Day 8 Blois to Saumur

Another number for you.


This refers to the price of a rental, in euros, from Amboise to Saumur (a distance of about 50 miles) by Europcar. Or as it should be called “Euroshaftyourarse”.

The day started well in warm sunny Blois as we found a fantastic bike shop. We really went to town on this one. Sean bought a new chain and a pair of Ortlieb Panniers and eyewear. I got my back brakes fixed and bought a new front wheel, two new drinking bottles and cycling shorts.

The two chaps in the shop were brilliant, all was ‘avec plaisir’, they just got on with doing the necessary work without an appointment. Watching the mechanic fix the brakes was a wonder and demonstrated why we could not have possibly done it at the roadside. It required zen and the art of bicycle maintenance, coffee strong enough to stop your heart, and a certain ‘je ne sais qoi’. the shop is called ‘Detours de Loire’ and is another fine example of a true service business that really adds value to us all, unlike the c*nts that work in finance. By 1200 we were ready to roll and faced a 92 mile stage to Saumur. It was going to be a long day. In preparation we stuffed our faces with jambon et Emmental baguette and packed a chorizo quiche, there being no pasties in France.

The route again follows La Loire, which is one of the finest rivers in Europe, so a bit like the Tamar but without Devon. The Loire is a wide but shallow river flowing over chalk and clay beds, and as we crossed many bridges we could easily look down upon large fish swimming lazily upstream among the weed beds. The water is crystal clear and shimmers in the daytime sun. This is still very flat land and so the cycling is a dream. The river is home to shallow draft sailing boats used for fishing and generally mucking about. The sky again is blue but without the blast furnace heat of yesterday.

The day is generally uneventful until we get to Amboise. This is a delightfully pretty riverside town complete with medieval street plan, eglise and chateau. There really is nothing wrong with Amboise. We indeed have a good lunch there. It is not until we have to leave that things turn. I refer the dear reader to ‘Chalfonts’, the scourge of every free born cornishman. Without going into graphic detail, just imagine having to perform what is, for some, a daily ritual. For me, this is turning into a thrice daily ritual that includes the pain of lucifer’s three pronged fork being poked wickedly, and with vicious targeted skill, into an area of the body that only proctologists are normally interested in. Think of the baby eating Bishop of Bath and Wells and his sword and Blackadder’s failure to repay his loan, think of red hot chilli peppers the morning after, think about white hot pokers and the damage they can do to orifices. Such was half the discomfort I felt after completing daily ritual number three at Amboise. I was not looking forward to getting back on the bike equipped as it is with a saddle as narrow as a Puritan’s mind and as sharp as a newly forged razor.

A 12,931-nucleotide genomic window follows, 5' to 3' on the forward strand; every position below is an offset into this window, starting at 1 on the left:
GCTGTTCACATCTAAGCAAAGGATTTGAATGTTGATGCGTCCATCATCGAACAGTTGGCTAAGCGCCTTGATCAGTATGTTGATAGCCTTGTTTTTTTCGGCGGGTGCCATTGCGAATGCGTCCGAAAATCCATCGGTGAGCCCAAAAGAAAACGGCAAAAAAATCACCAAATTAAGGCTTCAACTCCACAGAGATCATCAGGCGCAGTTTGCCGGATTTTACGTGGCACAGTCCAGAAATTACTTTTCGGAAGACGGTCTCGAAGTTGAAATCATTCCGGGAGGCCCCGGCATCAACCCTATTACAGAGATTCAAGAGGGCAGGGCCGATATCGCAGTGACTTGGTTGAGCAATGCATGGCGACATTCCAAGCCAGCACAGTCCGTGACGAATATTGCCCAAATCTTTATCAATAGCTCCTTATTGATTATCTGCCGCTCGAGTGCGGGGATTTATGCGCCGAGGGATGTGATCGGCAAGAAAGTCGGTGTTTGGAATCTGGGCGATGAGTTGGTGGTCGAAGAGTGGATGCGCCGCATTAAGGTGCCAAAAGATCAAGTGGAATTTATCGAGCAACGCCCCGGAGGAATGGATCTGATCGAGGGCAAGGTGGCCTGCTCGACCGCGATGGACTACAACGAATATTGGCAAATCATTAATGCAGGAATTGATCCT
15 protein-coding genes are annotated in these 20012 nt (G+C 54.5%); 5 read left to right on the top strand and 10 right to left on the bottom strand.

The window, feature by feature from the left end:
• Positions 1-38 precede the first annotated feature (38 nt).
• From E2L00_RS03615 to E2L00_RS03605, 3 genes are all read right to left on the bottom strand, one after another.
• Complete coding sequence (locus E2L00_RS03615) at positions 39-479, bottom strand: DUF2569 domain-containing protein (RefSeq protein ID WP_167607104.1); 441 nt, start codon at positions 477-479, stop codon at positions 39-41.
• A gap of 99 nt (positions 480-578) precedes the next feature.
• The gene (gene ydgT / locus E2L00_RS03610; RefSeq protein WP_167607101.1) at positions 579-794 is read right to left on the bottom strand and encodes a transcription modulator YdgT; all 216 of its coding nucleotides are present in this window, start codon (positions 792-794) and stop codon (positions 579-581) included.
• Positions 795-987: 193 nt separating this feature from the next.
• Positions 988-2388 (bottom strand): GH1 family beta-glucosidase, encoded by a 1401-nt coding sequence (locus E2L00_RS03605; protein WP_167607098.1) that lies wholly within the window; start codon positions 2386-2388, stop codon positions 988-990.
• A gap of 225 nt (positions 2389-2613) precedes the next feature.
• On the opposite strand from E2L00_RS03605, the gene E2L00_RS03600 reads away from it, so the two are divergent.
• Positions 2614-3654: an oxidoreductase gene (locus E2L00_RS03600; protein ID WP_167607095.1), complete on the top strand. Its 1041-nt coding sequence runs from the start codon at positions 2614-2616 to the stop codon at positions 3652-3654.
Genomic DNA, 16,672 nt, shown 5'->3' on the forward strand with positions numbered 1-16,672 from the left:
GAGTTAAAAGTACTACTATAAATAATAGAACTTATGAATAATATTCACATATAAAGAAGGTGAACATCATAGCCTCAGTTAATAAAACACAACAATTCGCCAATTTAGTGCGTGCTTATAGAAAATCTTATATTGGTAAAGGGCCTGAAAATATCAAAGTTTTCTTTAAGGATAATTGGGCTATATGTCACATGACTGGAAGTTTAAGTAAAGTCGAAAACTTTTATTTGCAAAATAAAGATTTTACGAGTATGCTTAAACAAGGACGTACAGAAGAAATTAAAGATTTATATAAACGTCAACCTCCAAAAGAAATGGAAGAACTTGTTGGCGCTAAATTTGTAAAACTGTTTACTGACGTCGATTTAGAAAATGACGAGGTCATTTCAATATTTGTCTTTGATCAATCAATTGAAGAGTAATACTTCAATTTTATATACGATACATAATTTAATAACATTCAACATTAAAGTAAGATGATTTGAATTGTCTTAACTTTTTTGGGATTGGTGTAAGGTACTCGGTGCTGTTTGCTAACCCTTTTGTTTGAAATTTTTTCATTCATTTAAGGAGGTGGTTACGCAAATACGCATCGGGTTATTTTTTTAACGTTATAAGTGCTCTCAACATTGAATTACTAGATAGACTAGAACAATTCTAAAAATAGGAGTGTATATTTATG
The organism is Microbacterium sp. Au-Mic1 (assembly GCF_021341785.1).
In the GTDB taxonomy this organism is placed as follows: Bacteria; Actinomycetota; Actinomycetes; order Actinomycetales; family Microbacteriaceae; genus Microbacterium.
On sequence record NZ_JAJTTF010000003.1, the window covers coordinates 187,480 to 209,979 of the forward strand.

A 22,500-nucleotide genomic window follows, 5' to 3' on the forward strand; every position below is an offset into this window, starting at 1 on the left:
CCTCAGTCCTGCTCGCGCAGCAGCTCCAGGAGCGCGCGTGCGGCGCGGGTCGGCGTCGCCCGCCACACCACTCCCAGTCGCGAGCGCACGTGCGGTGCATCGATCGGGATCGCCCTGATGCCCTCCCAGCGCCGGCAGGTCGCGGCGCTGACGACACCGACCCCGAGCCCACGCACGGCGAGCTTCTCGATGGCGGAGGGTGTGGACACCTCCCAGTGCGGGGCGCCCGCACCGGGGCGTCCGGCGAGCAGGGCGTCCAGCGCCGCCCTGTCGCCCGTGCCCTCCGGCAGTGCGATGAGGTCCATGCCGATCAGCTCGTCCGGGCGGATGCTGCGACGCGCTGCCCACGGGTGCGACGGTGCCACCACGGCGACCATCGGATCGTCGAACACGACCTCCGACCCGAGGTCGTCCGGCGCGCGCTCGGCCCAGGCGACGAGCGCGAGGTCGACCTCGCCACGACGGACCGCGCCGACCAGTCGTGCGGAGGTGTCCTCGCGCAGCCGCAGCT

After about 2 kms of standing in the pedals and with over 70 miles to go, we decide that this is just not going to be feasible. We turn back to Amboise with the express intention of hiring a vehicle. A very nice lady called Emilie in the Renault garage referred us to Europcar rentals. We decide that sean should go ahead on his own while I rent a car. Plan A is to meet at Villandry, a very small village to the west of Tours. As sean heads off with a map, we realise that I have his wallet, passport, food and the name and address of the Hotel we are staying in tonight. If we do not meet in Villandry we are f*cked. neither of us has a working mobile phone. Do not underestimate the value of a working mobile phone. Ever.

I have to cycle another 3 kms standing in the pedals to find the europcar rental office, only to be greeted with bemused ignorance as they do not have have a car available. The ‘ring of fire’ meanwhile is doing its best Vesuvius impersonation at Pompeii. This is when I find out that 650 euros will be the cost of getting my sorry arse to Saumur. So instead we call a taxi and 100 euros later I’m at the rendezvous at Villandry but without being able to call sean who is still without money, food and water. I fire up the ipad, connect to wifi and put out a call to those who might have his number. I know that he will connect to wifi at some point and will be at Villandry. I’m only there for about 10 minutes when Sean appears having helped someone with a puncture and having negotiating Tours. My chalfonts at this stage have relented and so I decide to cycle the 45 miles to Saumur. All is well.

It would be boring to yet again describe the valley of the Loire, its chateaux, willow trees, the bridges over the rivers Indre and Char, its sweeping empty roads and the setting orange light of the sun, but its all true. We make good progress into Saumur, a riverside town dominated by its chateaux in cream coloured sandstone and finally end up meeting two french rugby players called Francois (an English teacher) and Fabian (who makes wine) at a bar. We eat and drink too much thanks to their hospitality.

It is now very late and I need sleep.

A Bientot!


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